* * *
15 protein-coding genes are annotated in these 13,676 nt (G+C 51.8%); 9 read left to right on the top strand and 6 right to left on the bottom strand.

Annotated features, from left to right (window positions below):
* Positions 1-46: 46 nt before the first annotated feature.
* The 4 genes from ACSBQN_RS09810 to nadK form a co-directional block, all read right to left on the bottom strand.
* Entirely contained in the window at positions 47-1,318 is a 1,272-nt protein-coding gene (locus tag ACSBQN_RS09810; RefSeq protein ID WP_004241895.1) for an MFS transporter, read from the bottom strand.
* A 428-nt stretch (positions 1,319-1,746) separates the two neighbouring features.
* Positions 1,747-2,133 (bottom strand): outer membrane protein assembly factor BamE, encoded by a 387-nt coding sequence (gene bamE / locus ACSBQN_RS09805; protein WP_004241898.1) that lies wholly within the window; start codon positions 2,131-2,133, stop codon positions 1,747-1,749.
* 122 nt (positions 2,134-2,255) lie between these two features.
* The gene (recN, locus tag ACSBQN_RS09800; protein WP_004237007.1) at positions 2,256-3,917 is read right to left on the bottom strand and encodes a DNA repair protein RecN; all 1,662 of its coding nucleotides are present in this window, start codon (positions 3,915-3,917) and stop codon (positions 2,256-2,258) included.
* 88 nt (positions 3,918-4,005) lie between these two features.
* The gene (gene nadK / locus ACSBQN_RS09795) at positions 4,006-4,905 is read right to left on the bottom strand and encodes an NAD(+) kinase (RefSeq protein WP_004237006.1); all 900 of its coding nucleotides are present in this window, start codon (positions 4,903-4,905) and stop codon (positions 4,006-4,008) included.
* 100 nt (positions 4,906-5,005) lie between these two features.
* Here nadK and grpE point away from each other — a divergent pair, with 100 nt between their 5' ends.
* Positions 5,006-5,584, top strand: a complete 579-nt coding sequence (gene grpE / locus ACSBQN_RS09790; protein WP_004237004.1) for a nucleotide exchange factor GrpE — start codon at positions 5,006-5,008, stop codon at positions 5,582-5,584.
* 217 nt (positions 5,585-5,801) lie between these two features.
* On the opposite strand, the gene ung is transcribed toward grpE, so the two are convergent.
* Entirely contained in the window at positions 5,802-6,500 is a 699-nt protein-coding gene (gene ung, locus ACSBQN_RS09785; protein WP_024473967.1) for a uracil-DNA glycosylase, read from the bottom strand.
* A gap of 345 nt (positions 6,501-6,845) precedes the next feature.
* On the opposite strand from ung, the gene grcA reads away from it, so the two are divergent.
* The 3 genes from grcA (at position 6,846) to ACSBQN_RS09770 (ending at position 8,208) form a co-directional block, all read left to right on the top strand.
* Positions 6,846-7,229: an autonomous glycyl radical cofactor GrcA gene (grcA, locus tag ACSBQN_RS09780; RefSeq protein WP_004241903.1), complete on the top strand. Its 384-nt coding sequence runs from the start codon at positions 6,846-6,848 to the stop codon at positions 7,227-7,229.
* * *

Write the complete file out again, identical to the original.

15 protein-coding genes are annotated in these 13,676 nt (G+C 51.8%); 9 read left to right on the top strand and 6 right to left on the bottom strand.

Annotated features, from left to right (window positions below):
* Positions 1-46: 46 nt before the first annotated feature.
* The 4 genes from ACSBQN_RS09810 to nadK form a co-directional block, all read right to left on the bottom strand.
* Entirely contained in the window at positions 47-1,318 is a 1,272-nt protein-coding gene (locus tag ACSBQN_RS09810; RefSeq protein ID WP_004241895.1) for an MFS transporter, read from the bottom strand.
* A 428-nt stretch (positions 1,319-1,746) separates the two neighbouring features.
* Positions 1,747-2,133 (bottom strand): outer membrane protein assembly factor BamE, encoded by a 387-nt coding sequence (gene bamE / locus ACSBQN_RS09805; protein WP_004241898.1) that lies wholly within the window; start codon positions 2,131-2,133, stop codon positions 1,747-1,749.
* 122 nt (positions 2,134-2,255) lie between these two features.
* The gene (recN, locus tag ACSBQN_RS09800; protein WP_004237007.1) at positions 2,256-3,917 is read right to left on the bottom strand and encodes a DNA repair protein RecN; all 1,662 of its coding nucleotides are present in this window, start codon (positions 3,915-3,917) and stop codon (positions 2,256-2,258) included.
* 88 nt (positions 3,918-4,005) lie between these two features.
* The gene (gene nadK / locus ACSBQN_RS09795) at positions 4,006-4,905 is read right to left on the bottom strand and encodes an NAD(+) kinase (RefSeq protein WP_004237006.1); all 900 of its coding nucleotides are present in this window, start codon (positions 4,903-4,905) and stop codon (positions 4,006-4,008) included.
* 100 nt (positions 4,906-5,005) lie between these two features.
* Here nadK and grpE point away from each other — a divergent pair, with 100 nt between their 5' ends.
* Positions 5,006-5,584, top strand: a complete 579-nt coding sequence (gene grpE / locus ACSBQN_RS09790; protein WP_004237004.1) for a nucleotide exchange factor GrpE — start codon at positions 5,006-5,008, stop codon at positions 5,582-5,584.
* 217 nt (positions 5,585-5,801) lie between these two features.
* On the opposite strand, the gene ung is transcribed toward grpE, so the two are convergent.
* Entirely contained in the window at positions 5,802-6,500 is a 699-nt protein-coding gene (gene ung, locus ACSBQN_RS09785; protein WP_024473967.1) for a uracil-DNA glycosylase, read from the bottom strand.
* A gap of 345 nt (positions 6,501-6,845) precedes the next feature.
* On the opposite strand from ung, the gene grcA reads away from it, so the two are divergent.
* The 3 genes from grcA (at position 6,846) to ACSBQN_RS09770 (ending at position 8,208) form a co-directional block, all read left to right on the top strand.
* Positions 6,846-7,229: an autonomous glycyl radical cofactor GrcA gene (grcA, locus tag ACSBQN_RS09780; RefSeq protein WP_004241903.1), complete on the top strand. Its 384-nt coding sequence runs from the start codon at positions 6,846-6,848 to the stop codon at positions 7,227-7,229.